China: the ideal market for small businesses


Meet The Members – Asia-Pacific and The Middle East & Africa

China is much friendlier to small businesses than it once was – here’s what has changed:

No minimum capital requirement

China cancelled the minimum capital requirement for setting up an entity some years ago, eliminating a major hurdle for start-ups.

Theoretically, a foreign investor can set up a company in China with USD 1.00 in capital, but in practice, foreign investors typically choose to inject more capital into their Chinese subsidiary due to foreign exchange controls.

Streamlined set-up

Procedures for setting up a business have also been greatly simplified. Generally, the business license, the official document evidencing the legal establishment of an entity, will be granted in 3 to 5 working days after the setup application is provided to the local government. Previously, several other certificates such as a project approval certificate and a tax registration certificate had to be obtained before the entity could operate. Now, none of these certificates are required.

VAT reductions and exemptions

The standard rates of value-added tax (VAT) are 13% on sales of goods, and 6% on provision of services. But, if an entity qualifies as a small-scale VAT payer, the standard rate is 3%.

Newly-established entities typically have low revenue and small profit. To support startups, China grants VAT exemption if an entity’s monthly turnover is no more than RMB 100,000 or quarterly revenue is no more than RMB 300,000.

Moreover, VAT is levied at the reduced rate of 1% if the monthly or quarterly revenue crosses over the exemption threshold but the annual revenue does not exceed RMB 5,000,000.

It is important to know that exporting eligible services qualifies a business
for VAT exemption regardless of the business’ size. For example, most supply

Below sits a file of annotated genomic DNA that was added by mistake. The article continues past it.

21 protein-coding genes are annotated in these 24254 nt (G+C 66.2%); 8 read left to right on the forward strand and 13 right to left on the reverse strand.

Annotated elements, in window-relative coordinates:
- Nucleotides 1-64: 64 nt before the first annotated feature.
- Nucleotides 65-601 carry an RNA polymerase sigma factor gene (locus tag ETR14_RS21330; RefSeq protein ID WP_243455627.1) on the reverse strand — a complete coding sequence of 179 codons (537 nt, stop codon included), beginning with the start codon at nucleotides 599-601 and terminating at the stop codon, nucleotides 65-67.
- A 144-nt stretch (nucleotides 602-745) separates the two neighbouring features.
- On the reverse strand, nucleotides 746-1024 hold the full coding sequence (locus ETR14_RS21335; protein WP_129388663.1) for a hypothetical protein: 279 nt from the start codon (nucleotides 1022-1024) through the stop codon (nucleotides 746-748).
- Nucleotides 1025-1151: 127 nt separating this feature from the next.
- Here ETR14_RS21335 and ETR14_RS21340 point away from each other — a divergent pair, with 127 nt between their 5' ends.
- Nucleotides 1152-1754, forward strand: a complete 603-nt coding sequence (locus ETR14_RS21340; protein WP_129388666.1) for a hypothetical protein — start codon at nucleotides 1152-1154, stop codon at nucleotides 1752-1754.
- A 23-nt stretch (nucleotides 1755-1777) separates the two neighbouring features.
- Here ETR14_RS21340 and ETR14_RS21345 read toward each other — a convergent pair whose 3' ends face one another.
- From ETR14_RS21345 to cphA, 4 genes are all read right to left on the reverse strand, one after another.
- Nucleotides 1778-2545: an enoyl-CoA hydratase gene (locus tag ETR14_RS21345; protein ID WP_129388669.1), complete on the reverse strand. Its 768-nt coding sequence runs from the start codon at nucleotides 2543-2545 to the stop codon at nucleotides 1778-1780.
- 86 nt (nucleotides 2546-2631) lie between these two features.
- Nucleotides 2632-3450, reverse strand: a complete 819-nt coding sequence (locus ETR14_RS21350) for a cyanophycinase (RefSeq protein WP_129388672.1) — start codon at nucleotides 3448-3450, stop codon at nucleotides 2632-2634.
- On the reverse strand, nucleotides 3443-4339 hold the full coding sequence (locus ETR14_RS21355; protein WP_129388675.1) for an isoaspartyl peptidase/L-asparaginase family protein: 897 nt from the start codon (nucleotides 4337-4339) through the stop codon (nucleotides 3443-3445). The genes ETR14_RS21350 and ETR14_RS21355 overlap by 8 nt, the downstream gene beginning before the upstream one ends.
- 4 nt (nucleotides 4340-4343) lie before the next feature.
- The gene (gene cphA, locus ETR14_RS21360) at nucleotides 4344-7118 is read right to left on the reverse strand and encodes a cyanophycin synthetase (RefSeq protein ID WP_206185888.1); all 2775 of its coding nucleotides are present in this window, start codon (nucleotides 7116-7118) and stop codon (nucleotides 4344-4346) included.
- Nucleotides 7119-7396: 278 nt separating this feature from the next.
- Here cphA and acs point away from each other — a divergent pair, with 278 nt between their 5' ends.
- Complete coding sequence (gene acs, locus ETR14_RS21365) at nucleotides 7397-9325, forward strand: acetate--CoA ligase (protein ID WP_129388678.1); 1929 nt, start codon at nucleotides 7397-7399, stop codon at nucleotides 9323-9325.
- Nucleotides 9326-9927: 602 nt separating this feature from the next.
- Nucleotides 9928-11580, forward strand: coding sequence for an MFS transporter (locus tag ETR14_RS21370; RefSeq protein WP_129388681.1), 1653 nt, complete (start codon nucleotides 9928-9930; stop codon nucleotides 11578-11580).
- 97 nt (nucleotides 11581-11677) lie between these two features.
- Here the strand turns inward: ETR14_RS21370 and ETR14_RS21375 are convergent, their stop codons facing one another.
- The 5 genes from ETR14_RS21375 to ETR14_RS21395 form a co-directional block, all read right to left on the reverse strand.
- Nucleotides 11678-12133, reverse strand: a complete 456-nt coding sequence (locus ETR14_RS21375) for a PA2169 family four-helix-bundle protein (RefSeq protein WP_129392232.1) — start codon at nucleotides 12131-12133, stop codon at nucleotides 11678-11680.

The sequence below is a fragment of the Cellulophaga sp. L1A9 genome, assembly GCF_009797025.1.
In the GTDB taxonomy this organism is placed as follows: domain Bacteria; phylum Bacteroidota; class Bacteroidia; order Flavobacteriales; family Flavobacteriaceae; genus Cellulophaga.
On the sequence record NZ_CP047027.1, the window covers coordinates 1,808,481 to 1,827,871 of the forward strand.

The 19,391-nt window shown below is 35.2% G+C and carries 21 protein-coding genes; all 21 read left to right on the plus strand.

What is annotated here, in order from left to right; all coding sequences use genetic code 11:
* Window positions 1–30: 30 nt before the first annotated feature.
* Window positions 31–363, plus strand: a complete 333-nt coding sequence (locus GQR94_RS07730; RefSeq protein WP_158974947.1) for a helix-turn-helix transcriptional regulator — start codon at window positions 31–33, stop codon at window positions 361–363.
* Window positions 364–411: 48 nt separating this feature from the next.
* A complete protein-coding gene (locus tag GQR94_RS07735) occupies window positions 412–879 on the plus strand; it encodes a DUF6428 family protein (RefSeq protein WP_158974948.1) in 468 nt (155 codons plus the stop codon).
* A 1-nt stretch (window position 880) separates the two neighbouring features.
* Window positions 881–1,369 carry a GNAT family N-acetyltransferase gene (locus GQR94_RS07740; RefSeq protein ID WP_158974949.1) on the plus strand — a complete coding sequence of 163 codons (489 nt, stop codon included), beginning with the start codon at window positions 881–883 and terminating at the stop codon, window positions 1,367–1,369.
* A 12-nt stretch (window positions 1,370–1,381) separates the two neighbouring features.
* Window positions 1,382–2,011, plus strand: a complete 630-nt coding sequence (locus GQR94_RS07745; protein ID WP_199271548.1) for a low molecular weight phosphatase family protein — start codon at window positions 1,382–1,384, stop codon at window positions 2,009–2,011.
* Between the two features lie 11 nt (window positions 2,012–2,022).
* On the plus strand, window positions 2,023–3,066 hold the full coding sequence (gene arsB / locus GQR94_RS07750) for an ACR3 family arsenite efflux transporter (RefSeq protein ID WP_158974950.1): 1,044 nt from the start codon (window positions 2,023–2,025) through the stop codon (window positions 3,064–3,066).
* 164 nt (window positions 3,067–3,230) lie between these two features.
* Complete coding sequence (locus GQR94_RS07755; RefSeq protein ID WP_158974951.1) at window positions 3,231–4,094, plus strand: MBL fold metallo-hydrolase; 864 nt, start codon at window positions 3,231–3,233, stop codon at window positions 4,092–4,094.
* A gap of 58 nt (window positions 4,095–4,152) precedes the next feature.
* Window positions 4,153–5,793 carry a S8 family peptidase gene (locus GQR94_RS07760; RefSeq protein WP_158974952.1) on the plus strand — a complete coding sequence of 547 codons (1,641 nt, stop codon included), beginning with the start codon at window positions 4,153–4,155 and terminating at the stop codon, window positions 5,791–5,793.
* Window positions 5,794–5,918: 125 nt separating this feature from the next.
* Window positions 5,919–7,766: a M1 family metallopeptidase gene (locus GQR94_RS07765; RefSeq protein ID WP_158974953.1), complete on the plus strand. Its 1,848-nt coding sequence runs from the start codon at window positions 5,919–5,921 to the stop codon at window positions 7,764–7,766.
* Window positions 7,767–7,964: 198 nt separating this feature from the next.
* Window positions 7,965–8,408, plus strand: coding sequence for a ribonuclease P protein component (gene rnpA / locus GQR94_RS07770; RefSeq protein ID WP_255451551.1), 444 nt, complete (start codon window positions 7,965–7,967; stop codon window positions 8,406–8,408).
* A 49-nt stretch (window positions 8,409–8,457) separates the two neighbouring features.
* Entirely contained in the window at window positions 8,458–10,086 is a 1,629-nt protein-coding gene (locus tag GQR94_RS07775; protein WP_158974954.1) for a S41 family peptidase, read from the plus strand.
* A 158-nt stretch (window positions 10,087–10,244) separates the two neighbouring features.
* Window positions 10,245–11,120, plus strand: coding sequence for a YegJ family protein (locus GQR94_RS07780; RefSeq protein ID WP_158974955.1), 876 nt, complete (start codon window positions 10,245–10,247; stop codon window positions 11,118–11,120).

chain and sales services provided to an overseas entity are VAT-free.

“Theoretically, a foreign investor can set up a company in China with USD 1.00 in capital.”

Further tax benefits

The standard rate of corporate income tax is 25%. The corporate income tax rate for small-and-thin profit businesses (STPBs) is currently 5%.

STBPs refer to those with annual taxable income of no more than RMB 3 million, up to 300 staff and total assets of no more than RMB 50 million. In addition to tax exemptions and reductions, further tax benefits are available, usually in the form of tax rebates. The most common tax rebates are those provided by local governments, usually ranging from 30% to 80% of a taxpayer’s contribution to the local government’s treasury.

It should be noted here that larger entities can obtain more rebates if they are in a better position to bargain with local governments.

Liquidation and divestment

Similar to the significant easing-up of market entry, leaving the country is not a difficult process anymore. It used to be the case that Foreign investors didn’t feel confident enough to divest and leave the Chinese market because of prolonged exit tax audits or tax investigations.

Now the standard procedure is that tax officials will accept the application of tax liquidation of an entity based on the entity’s own assessment of its tax compliance. Nowadays, tax liquidation can be completed in a few days.

In short, China is becoming a very attractive jurisdiction for small businesses, because of its special tax regime for small businesses,

“To support startups, China grants VAT exemption if an entity’s monthly turnover is no more than RMB 100,000.”

Foreign-sourced income exemption regime in Hong Kong

From 1 January 2023, income from a foreign source derived by a member of a multinational enterprise (MNE) group trading in Hong Kong is subject to a tax on profits when such income is received in Hong Kong.

For the purposes of the new law, income derived from a foreign source includes:

  • Interest
  • Dividends
  • Disposal gains
  • IP income.

The tax on profits on non-IP foreign-sourced income (i.e. interest, dividends or disposal gains) may be exempt as long as a taxpayer can conduct substantial economic activities.

For dividends and disposal gains, a taxpayer is considered a pure equity holding company and cannot meet economic substance requirements. However, if the taxpayer can satisfy the conditions of participation exemption, the Profits Tax on dividends or disposal gains is exempted.

In the case that the tax on foreign-sourced income is paid in other jurisdictions with a Comprehensive Double Taxation Agreement with Hong Kong or not, the bilateral or unilateral tax credit on that foreign-sourced income will be granted to the taxpayers accordingly, in order to avoid double taxation.

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